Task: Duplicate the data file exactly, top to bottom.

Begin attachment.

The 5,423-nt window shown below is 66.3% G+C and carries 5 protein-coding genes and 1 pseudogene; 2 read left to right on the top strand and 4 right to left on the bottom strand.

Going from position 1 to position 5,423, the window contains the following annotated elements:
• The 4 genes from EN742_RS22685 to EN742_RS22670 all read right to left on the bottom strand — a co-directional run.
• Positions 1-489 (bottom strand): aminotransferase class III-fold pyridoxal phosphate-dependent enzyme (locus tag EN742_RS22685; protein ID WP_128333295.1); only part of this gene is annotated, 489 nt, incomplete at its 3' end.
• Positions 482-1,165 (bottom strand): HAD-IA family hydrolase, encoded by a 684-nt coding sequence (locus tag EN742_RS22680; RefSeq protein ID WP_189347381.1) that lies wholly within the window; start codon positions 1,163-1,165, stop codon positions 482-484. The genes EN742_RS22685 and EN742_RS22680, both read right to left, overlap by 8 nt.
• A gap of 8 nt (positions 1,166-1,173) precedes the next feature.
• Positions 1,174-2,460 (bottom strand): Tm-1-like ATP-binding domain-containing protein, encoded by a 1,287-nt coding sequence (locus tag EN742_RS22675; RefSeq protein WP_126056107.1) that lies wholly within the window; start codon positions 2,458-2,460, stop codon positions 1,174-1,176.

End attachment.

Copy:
The 5,423-nt window shown below is 66.3% G+C and carries 5 protein-coding genes and 1 pseudogene; 2 read left to right on the top strand and 4 right to left on the bottom strand.

Going from position 1 to position 5,423, the window contains the following annotated elements:
• The 4 genes from EN742_RS22685 to EN742_RS22670 all read right to left on the bottom strand — a co-directional run.
• Positions 1-489 (bottom strand): aminotransferase class III-fold pyridoxal phosphate-dependent enzyme (locus tag EN742_RS22685; protein ID WP_128333295.1); only part of this gene is annotated, 489 nt, incomplete at its 3' end.
• Positions 482-1,165 (bottom strand): HAD-IA family hydrolase, encoded by a 684-nt coding sequence (locus tag EN742_RS22680; RefSeq protein ID WP_189347381.1) that lies wholly within the window; start codon positions 1,163-1,165, stop codon positions 482-484. The genes EN742_RS22685 and EN742_RS22680, both read right to left, overlap by 8 nt.
• A gap of 8 nt (positions 1,166-1,173) precedes the next feature.
• Positions 1,174-2,460 (bottom strand): Tm-1-like ATP-binding domain-containing protein, encoded by a 1,287-nt coding sequence (locus tag EN742_RS22675; RefSeq protein WP_126056107.1) that lies wholly within the window; start codon positions 2,458-2,460, stop codon positions 1,174-1,176.